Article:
The role of the CIO is changing quickly. I believe that a CIO must transform oneself into a CBIO – Chief Business Information Officer. Ironically, as I was writing this paper I read an article in Computerworld titled, “Does adding a few letters after the letters C-I-O make a difference?” The basic jist of the article is that SVP or title equivalent after the letters “CIO” purportedly makes a difference in the way the business sees the CIO. Well I am not sure if this is true, because being a CIO at this level probably starts in your head first before it makes its way onto the title, but what is certain after talking to a group of three CIOs recently is that two things need be believed by you first before making this transition:
- You must believe that you can make a difference in your business. You believe that you are not just a cog in the wheel of the business, but that you offer real and distinct value to the business beyond the plumbing infrastructure.>
- You must believe that the products your business makes and sells are outstanding and you get motivated by them and can wrap your heart and soul around them.
One of the CIOs I recently talked with I have known for over 10 years. She was formerly the head CIO of a Fortune 50 company in the Health Manufacturing industry. She was the top CIO for all 175 sub-companies that each had a CIO. So, this means she was the head CIO for 175 CIOs…..worldwide! She believed deeply in the products that her company made, produced, and distributed. She knew they were saving lives. She told me recently, “any CIO can be passionate about their company’s products. You can always find a fresh perspective, motivation, and inspiration in your business if you look hard enough.”
Another good friend is the CIO of a company that makes medicine to help people who are receiving new lungs. His company is revolutionizing this industry and he is fired up and energized to be a part of the innovation process. He and I talked extensively about innovation and the importance of percolating ideas that bring aliveness and freshness to your business. Ideas pop into your head constantly but you don’t make them important and so you don’t capture them. We both had read the book Abundance: by Peter Diamandis and Steven Kotler. This book is a wonderful example of how you can read about topics related to our world that expands your perception about what is possible for businesses. He shared with me that the CEO of his company authorized executives to go to Peter Diamandis’ University called Singularity University. His CEO spent $12k per executive for him and other top executives to attend a week long executive session at Singularity. Do you think that he is a different contributor to his business and his life after attending a conference like this?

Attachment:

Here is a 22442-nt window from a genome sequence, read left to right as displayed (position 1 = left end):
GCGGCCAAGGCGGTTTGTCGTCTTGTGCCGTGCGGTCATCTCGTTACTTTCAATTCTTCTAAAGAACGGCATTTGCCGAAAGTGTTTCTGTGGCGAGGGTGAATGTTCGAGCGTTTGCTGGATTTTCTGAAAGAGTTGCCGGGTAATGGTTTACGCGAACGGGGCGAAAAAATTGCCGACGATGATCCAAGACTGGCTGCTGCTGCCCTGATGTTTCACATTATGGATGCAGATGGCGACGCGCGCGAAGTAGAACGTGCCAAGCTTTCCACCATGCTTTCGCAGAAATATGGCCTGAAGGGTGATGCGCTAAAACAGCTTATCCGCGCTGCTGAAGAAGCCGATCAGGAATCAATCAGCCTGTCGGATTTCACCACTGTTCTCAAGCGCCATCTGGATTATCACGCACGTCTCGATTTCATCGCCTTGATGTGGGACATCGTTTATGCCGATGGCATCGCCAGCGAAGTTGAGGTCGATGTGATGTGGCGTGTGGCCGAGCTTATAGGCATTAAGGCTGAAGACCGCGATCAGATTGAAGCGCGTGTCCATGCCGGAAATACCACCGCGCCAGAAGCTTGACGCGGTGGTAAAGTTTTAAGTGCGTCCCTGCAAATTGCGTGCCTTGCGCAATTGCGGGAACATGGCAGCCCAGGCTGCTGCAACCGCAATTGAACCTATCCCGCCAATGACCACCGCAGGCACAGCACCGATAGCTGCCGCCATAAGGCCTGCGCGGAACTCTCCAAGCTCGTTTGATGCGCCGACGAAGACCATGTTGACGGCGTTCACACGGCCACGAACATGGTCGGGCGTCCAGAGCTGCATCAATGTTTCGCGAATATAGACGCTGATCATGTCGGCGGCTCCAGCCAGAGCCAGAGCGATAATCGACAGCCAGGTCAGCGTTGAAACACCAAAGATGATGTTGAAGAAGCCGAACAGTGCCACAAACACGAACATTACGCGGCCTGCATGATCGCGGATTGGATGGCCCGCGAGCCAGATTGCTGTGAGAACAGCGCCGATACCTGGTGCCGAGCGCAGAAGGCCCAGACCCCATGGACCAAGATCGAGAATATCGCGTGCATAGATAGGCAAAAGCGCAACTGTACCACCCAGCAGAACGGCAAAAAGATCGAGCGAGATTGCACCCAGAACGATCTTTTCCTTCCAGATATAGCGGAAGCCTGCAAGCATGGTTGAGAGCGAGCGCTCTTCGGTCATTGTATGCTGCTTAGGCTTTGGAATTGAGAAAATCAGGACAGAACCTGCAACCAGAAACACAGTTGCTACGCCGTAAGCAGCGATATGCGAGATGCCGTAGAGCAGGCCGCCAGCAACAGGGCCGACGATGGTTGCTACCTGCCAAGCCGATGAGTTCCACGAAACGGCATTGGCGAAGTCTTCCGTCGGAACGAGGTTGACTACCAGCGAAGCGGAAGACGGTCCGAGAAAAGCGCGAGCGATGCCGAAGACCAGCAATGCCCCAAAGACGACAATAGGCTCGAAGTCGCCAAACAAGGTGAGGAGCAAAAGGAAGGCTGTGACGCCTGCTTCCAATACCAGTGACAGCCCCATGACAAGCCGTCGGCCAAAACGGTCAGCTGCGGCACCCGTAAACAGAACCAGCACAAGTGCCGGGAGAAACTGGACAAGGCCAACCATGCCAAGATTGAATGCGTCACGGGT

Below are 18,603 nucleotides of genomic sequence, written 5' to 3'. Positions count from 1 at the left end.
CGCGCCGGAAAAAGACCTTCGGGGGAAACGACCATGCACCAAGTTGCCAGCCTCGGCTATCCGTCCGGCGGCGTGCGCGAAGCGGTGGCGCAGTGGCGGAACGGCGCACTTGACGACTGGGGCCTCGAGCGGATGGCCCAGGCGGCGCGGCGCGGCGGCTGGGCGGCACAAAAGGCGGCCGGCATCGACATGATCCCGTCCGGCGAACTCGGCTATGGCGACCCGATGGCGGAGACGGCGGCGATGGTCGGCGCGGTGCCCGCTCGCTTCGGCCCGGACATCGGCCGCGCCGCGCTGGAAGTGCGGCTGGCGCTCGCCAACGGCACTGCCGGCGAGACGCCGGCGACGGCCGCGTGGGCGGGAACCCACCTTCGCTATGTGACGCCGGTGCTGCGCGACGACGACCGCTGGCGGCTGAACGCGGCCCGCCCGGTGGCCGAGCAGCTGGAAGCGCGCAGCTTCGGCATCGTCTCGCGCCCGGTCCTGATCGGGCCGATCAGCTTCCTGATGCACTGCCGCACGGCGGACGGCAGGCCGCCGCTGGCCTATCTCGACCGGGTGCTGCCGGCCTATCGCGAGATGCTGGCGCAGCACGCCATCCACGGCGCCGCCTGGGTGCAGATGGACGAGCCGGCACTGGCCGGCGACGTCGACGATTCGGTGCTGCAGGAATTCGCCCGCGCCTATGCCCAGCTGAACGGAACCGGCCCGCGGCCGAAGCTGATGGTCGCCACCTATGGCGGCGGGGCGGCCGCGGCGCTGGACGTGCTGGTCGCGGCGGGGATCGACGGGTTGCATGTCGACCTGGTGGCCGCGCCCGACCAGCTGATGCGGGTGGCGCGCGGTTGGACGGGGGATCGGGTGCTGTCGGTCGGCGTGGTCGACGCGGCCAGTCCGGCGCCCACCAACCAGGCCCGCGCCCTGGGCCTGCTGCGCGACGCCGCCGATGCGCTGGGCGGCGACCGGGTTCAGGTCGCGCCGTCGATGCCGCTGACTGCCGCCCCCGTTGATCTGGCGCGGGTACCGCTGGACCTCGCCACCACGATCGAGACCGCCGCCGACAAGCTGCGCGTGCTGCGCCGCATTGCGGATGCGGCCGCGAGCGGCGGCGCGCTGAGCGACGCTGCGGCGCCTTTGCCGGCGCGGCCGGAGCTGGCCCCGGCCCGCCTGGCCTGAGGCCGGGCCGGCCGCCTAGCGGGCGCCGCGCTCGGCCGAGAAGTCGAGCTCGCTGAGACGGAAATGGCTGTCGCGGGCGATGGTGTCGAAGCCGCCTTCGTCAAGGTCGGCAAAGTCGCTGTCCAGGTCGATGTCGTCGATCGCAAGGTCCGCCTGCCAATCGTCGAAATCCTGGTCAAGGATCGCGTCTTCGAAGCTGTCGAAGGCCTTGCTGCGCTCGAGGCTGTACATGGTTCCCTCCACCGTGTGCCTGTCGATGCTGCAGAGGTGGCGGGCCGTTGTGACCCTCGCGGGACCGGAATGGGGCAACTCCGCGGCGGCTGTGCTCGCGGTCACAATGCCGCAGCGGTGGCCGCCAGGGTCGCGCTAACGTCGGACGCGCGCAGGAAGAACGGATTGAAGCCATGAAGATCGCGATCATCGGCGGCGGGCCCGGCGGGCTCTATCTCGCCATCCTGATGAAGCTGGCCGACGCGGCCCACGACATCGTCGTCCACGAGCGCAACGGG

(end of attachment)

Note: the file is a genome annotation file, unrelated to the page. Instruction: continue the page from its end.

My CIO of 175 CIOs shared with me how one of the women that she was mentoring was complaining to her that others are always stealing her good ideas in important business meetings. My friend was curious about this and questioned her further. “If you’re saying that you actually have the same idea as the man who presented the idea when did you have the idea first?” Her mentee answered, “It was a hunch in my stomach, but I didn’t want to say anything for fear of………blah blah blah.” The essence here is that she had the idea but didn’t trust herself expressing it. Ideas can come in a flash and a hunch and present themselves as a subtle sensation. You have to trust these sensations more than you trust your fear.
Lastly, the CIOs I know and love are passionate about the business. What does this mean? Passion means that you actually know and understand so much about your products and services that you can sell them yourself if you needed to. If your company grew sales and profits who benefits? Have you thought about the entire ecosystem of benefit? If you visualized who is benefitting…..it helps you grasp the indirect and direct web of contribution that is involved with your business doing well. Here is a quick list of 7 potential beneficiaries of you helping bring results to your business:
- Your direct customers because you can deliver better products and services to help more people and companies accomplish your businesses mission. Why do your customers win? What value do they receive?
- Your direct customers because you are financially stronger. What does your financial strength mean for your customer?
- The local labor force because you are employing more people. A healthy vibrant labor force is good.
- Stock holders and other equity constituents
- Employees who receive bonuses and other remuneration from the businesses success.
- Potentially a worldwide supplier base in developing and emerging countries are receiving benefit from your business doing well due to supplier relationships.
- Local vendors.
Others than you can think of?